Why has Marshall never reissued the JMP Master Volume 2203/2204?

Discussion in 'Marshall Amps' started by Guitar Rod, May 28, 2020.

  1. spacerocker

    spacerocker Well-Known Member

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    The 2203/4 is a great amp, and is responsible for some of the best tones in Rock.

    However it is an amp which most of the time is used in conjunction with some sort of transistorised foot pedal - either to "boost" or increase the gain of the amp - or to attempt to increase volume and gain for solos (which does not work particularly well in my experience if the amp is already saturating....)

    A better idea would be to produce a similar amp, but with a separate lead channel.

    The JVM410 is almost that amp - but has small but significant differences in voicing (i.e. it is not as bright) and power section (which is tighter and less prone to Power-Amp distortion). Both these things are easily fixed with quite minor mods (as I have done) - and the result is an amp which can sound and feel like a 2203, but with a lot more versatility and options - and all this can be achieved without the need for external transistorised pedals!

    Of course what I am describing is a modified amp, not a stock factory one - so rather than see a 2203/4 re-issue (with all the limitations the originals had) - I would rather see what I would call a "JVM800" - which is basically what I have with my modded amp!
     
  2. coolidge56

    coolidge56 Well-Known Member

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    I'M looking at a Marshall power stage schematic dated 1981 for the 50 and 100 watt. The 50 watt power stage used on both 1987 and 2204 shows 365v post choke. The 100 watt power stage used on both 1959 and 2203 shows 467v post choke.

    The ClassicTones 50 watt replacement PT 40-18095 has 3 different B+ taps which yield aprox 457v, 412v, and 371v. Similarly Mercury Magnetics offers 50 watt PT's in multiple different B+ voltages.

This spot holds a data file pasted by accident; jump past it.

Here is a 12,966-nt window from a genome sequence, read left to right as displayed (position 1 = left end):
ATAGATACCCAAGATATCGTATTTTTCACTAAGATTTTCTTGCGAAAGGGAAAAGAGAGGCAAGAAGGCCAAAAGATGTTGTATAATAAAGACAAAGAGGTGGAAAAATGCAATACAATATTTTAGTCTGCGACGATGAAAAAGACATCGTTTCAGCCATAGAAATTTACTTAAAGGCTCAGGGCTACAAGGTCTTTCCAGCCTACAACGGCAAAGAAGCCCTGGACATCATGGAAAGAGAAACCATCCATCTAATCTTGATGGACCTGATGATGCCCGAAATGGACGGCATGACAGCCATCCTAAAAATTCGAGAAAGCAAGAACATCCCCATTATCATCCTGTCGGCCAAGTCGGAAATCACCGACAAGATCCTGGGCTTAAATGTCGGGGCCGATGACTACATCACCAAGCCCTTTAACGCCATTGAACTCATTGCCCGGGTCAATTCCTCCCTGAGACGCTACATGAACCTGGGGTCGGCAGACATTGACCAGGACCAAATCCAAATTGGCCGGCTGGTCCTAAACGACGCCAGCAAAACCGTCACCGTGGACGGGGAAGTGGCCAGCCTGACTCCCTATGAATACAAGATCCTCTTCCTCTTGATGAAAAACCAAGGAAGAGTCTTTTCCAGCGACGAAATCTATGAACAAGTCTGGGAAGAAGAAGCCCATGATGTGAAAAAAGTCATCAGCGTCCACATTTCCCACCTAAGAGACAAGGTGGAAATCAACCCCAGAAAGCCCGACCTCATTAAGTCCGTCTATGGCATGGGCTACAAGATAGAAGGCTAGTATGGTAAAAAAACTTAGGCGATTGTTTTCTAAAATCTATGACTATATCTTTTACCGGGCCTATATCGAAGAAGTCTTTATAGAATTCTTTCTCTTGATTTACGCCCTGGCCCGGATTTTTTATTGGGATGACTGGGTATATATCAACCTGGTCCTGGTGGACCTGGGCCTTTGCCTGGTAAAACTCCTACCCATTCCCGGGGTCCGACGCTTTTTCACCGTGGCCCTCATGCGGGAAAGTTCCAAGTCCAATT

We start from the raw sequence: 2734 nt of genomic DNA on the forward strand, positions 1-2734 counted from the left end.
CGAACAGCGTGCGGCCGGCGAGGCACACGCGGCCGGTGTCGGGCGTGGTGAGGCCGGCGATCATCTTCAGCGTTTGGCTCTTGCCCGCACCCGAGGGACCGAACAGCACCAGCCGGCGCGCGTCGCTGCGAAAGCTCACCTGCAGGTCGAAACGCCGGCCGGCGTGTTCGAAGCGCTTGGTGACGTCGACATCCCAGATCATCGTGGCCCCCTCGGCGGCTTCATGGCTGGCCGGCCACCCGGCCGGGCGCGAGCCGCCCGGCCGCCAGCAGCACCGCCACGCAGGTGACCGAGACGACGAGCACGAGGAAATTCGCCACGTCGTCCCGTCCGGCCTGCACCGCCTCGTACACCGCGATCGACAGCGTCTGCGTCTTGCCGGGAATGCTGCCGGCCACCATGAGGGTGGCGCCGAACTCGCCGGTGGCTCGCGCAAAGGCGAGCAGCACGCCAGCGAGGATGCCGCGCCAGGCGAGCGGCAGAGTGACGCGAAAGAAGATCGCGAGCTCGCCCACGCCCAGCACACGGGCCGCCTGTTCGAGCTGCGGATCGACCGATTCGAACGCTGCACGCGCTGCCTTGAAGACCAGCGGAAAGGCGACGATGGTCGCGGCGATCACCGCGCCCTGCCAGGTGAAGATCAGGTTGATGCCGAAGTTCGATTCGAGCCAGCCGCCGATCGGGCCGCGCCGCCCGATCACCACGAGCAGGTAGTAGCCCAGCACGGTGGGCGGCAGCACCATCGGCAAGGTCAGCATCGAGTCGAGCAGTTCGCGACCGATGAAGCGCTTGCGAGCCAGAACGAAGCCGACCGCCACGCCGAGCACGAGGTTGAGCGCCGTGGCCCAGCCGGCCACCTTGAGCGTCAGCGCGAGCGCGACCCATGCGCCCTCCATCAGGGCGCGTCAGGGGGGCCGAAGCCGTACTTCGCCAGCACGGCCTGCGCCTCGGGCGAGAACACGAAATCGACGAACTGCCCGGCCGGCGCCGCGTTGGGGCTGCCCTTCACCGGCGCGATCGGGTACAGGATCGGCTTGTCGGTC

That said, I used the higher voltage Mercury Magnetics 50 watt PT that yields 467v post choke for my custom JCM800. The same voltage Marshall spec'd for the 100 watt master and non-master yet she's smooth and creamy, not harsh. These amps are the sum of their components. I used Synergy Royal Muster caps in this amp. For the PF value caps I used WIMA film/foil instead of ceramic and silver mica caps. 1% tolerance Takman Rey 1 watt metal film resistors for low noise.

    I once built a kit amp that spec'd Orange Drop caps. Turns out there are different model Orange Drops, there's a polyester film/foil and there's polypropylene metalized film. The kit came with the polypropylene and you literally could not listen to that amp it was that harsh, acid to the ears, bitter, just a nasty tone.
     
    Last edited: May 29, 2020
  3. jazzdj

    jazzdj Active Member

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    Why did they never reissue this (1981) JCM 800 Lead Series Master Volume 4212, Split Channel switching, spring reverb, with Effects loop?? 50W and 2x12's G12-65 Celestions in one cab .... THIS IS THE "Sex in a Box"!!

    Even though I have an early Green panel Vox AC-30 Top Boost, this Marshall is even better for versatility.

    Marshal 1981 JCM 800 Lead Series 50w 2x12 Combo.jpg
     
  4. Jethro Rocker

    Jethro Rocker Well-Known Member

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    If the PV was a whole lot lower wouldnt it be less power output?
     
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  5. KB0NES

    KB0NES New Member

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    I'd buy (an)other one :)
     
  6. Buzzard

    Buzzard Well-Known Member

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    Idk ,that’s not my area of expertise.
     
  7. Buzzard

    Buzzard Well-Known Member

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    Just from what I’ve researched is that the lower plate voltage along with the mustard caps and later caps gave it a warmer thicker tone instead of the brighter 800 tone.
     
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  8. Buzzard

    Buzzard Well-Known Member

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    Not to mention every single one I’ve heard sounds that way and I prefer it. This coming from someone who had an 83’ 2204 and now an 84’ 2204 w/el 34.
     
  9. coolidge56

    coolidge56 Well-Known Member

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    A 2204 reissue with Marshall Astoria feature set, could be my dream amp!

    - 5/30 watt modes
    - Accepts multiple power tubes, EL34, KT66, 6L6, etc.